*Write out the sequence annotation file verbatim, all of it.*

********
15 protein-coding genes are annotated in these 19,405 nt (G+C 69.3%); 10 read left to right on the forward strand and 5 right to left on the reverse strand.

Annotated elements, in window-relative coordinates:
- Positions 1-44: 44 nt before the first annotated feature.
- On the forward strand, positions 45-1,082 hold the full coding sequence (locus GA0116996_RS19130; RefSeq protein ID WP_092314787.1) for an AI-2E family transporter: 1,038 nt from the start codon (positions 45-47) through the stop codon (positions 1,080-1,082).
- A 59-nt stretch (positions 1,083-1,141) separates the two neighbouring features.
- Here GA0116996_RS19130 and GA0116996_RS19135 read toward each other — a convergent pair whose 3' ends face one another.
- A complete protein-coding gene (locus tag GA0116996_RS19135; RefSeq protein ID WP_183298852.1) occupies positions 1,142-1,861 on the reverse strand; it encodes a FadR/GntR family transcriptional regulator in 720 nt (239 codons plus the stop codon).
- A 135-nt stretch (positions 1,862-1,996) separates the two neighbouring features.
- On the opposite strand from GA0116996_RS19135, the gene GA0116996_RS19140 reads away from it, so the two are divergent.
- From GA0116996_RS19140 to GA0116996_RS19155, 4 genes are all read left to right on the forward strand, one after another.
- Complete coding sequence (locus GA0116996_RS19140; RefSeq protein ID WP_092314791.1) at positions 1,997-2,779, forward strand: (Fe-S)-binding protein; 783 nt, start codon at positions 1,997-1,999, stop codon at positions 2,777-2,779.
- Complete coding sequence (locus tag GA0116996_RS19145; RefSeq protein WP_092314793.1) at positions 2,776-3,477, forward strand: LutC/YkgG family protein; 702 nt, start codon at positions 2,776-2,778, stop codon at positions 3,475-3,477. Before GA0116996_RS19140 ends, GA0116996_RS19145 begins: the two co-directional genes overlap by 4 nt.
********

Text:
15 protein-coding genes are annotated in these 19,405 nt (G+C 69.3%); 10 read left to right on the forward strand and 5 right to left on the reverse strand.

Annotated elements, in window-relative coordinates:
- Positions 1-44: 44 nt before the first annotated feature.
- On the forward strand, positions 45-1,082 hold the full coding sequence (locus GA0116996_RS19130; RefSeq protein ID WP_092314787.1) for an AI-2E family transporter: 1,038 nt from the start codon (positions 45-47) through the stop codon (positions 1,080-1,082).
- A 59-nt stretch (positions 1,083-1,141) separates the two neighbouring features.
- Here GA0116996_RS19130 and GA0116996_RS19135 read toward each other — a convergent pair whose 3' ends face one another.
- A complete protein-coding gene (locus tag GA0116996_RS19135; RefSeq protein ID WP_183298852.1) occupies positions 1,142-1,861 on the reverse strand; it encodes a FadR/GntR family transcriptional regulator in 720 nt (239 codons plus the stop codon).
- A 135-nt stretch (positions 1,862-1,996) separates the two neighbouring features.
- On the opposite strand from GA0116996_RS19135, the gene GA0116996_RS19140 reads away from it, so the two are divergent.
- From GA0116996_RS19140 to GA0116996_RS19155, 4 genes are all read left to right on the forward strand, one after another.
- Complete coding sequence (locus GA0116996_RS19140; RefSeq protein ID WP_092314791.1) at positions 1,997-2,779, forward strand: (Fe-S)-binding protein; 783 nt, start codon at positions 1,997-1,999, stop codon at positions 2,777-2,779.
- Complete coding sequence (locus tag GA0116996_RS19145; RefSeq protein WP_092314793.1) at positions 2,776-3,477, forward strand: LutC/YkgG family protein; 702 nt, start codon at positions 2,776-2,778, stop codon at positions 3,475-3,477. Before GA0116996_RS19140 ends, GA0116996_RS19145 begins: the two co-directional genes overlap by 4 nt.